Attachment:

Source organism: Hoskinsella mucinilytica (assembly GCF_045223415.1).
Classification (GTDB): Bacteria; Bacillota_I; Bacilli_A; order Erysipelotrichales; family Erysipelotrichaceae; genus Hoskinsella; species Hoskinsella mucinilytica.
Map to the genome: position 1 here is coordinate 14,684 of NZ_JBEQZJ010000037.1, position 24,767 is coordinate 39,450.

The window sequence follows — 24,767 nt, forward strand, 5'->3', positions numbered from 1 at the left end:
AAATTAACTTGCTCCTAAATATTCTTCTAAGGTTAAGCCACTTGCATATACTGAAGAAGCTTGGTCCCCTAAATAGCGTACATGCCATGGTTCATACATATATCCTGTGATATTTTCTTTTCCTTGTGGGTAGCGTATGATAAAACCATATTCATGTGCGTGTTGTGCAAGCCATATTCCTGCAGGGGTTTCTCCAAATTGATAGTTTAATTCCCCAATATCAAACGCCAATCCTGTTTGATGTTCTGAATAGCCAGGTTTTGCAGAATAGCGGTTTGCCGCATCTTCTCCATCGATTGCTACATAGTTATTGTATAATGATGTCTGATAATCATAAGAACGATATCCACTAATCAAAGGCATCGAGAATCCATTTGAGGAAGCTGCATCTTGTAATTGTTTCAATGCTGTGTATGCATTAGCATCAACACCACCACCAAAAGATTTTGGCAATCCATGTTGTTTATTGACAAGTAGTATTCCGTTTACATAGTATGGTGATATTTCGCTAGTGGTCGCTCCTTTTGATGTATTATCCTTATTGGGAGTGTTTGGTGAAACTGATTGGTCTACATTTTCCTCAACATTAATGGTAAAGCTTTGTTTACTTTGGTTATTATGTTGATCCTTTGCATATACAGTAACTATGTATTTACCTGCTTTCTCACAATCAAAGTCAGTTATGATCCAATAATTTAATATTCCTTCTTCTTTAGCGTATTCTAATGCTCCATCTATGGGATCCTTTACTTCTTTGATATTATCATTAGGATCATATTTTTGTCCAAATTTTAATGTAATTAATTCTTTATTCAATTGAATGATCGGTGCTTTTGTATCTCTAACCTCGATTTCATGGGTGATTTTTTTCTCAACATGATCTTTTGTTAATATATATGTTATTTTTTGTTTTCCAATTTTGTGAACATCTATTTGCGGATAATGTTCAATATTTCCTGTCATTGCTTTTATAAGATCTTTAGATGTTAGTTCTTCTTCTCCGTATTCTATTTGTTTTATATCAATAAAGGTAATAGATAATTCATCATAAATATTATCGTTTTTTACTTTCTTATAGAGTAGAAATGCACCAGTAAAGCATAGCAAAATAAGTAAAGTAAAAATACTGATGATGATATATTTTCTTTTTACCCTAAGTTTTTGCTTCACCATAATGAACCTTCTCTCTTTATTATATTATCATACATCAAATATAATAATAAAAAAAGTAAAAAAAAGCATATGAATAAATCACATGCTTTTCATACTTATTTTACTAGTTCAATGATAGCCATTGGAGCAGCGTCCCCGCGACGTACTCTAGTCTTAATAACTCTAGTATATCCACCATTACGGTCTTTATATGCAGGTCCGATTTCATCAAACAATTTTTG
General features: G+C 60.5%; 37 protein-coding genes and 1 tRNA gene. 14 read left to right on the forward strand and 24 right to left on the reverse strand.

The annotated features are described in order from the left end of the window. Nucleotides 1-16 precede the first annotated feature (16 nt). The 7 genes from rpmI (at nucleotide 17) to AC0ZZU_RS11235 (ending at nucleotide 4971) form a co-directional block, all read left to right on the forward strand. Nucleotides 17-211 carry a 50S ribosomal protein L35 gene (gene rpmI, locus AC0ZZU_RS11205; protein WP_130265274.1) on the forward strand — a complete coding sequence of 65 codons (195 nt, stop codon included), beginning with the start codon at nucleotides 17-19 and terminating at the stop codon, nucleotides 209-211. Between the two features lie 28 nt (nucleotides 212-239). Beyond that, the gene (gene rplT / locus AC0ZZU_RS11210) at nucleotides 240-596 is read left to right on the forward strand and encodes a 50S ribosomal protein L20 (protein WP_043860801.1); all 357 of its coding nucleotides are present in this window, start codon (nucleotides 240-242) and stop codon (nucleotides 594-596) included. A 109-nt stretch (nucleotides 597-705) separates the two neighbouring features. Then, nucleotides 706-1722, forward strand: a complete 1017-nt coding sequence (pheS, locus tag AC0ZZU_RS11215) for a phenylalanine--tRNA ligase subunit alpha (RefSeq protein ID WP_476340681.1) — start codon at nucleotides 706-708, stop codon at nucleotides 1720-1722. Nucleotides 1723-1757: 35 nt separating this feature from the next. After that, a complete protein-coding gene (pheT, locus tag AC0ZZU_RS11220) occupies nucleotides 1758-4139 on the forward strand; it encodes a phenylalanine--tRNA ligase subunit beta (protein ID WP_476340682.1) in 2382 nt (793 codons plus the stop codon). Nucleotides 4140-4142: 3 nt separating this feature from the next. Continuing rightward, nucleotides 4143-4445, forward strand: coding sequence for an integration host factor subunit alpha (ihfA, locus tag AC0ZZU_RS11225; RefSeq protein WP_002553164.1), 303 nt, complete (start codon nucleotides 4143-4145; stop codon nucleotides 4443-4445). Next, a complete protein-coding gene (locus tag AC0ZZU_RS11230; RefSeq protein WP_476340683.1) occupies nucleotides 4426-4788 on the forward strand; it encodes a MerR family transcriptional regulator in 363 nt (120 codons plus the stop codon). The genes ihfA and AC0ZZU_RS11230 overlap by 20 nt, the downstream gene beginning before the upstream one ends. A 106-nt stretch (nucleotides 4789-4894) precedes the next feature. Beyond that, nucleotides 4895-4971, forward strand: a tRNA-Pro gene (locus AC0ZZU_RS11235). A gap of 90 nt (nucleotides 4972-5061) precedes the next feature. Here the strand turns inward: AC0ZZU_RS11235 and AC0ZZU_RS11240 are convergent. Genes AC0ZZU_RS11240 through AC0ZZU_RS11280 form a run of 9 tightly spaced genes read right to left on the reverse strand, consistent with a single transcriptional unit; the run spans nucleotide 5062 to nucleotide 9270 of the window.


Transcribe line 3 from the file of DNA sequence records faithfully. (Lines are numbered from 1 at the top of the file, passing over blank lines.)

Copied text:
Map to the genome: position 1 here is coordinate 14,684 of NZ_JBEQZJ010000037.1, position 24,767 is coordinate 39,450.